End of Life Care for Pets FAQ (cont.)
How Can I Tell if My Pet Is in Pain?
When cats and dogs are suffering, they may not show outward signs that we normally associate with pain like whimpering or crying. Sometimes an animal will continue to eat or drink in spite of pain, panting or disorientation. Some physiological and behavioral signs that your pet might be experiencing pain include:
If you're unsure of how much your pet is suffering, keep a daily record of good days and bad days. It's also important to ask your veterinarian for the exact signs of suffering likely to be associated with your pet's condition or disease.
Are There Any Behavioral Changes I Might See in My Sick Pet or Other Pets in the Household?
Irregular behavior patterns are often the first sign that your pet is ill or in pain. A pet may lose his normal activity levels, appetite and grooming tendencies, or he may exhibit inappropriate elimination, vocalization and aggression.
Other healthy pets in the household may experience similar abnormal behaviors as a reaction to the changes and distress of your sick animal companion. Be sure to get regular check-ups for all of your pets to monitor and protect against any undiagnosed issues.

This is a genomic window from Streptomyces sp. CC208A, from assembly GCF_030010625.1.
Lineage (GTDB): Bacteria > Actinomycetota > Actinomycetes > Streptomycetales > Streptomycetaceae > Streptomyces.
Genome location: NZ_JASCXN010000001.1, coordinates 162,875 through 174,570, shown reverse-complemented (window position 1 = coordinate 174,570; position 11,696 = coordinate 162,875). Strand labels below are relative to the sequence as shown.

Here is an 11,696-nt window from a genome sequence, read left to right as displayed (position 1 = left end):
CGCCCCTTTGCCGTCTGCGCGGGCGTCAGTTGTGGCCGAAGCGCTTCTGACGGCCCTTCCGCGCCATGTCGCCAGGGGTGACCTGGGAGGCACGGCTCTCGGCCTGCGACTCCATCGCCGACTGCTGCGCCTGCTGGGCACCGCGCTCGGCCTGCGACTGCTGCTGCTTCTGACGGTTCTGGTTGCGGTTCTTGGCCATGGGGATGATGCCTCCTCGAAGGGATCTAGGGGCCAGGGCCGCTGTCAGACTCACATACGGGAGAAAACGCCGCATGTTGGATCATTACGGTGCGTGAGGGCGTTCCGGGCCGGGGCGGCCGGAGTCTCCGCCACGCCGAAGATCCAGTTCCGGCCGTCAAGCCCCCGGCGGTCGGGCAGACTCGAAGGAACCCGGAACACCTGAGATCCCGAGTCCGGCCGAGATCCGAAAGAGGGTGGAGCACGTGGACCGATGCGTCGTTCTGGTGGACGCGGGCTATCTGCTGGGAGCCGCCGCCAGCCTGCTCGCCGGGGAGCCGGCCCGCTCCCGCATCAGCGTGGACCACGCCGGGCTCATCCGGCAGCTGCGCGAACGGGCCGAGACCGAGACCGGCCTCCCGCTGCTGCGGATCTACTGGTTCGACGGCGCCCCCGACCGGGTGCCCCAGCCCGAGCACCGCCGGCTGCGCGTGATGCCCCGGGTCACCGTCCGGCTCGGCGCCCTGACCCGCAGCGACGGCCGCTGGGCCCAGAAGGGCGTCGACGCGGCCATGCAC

What Are Some At-Home Pain Management Options for My Elderly Pet?
If you suspect your pet is in pain, please make an appointment with a veterinarian for a physical examination and consultation. Your veterinarian will explain the pain management protocol associated with your pet's specific condition. For pain due to arthritis, for example, a non-steroidal anti-inflammatory drug may be prescribed, but only after blood tests ensure that your pet does not have kidney or liver problems that would preclude using this type of medication. If your pet has more severe pain, due to a chronic illness like cancer, your veterinarian may prescribe a narcotic pain killer in the form of an oral medicine or a patch that is placed on the skin.
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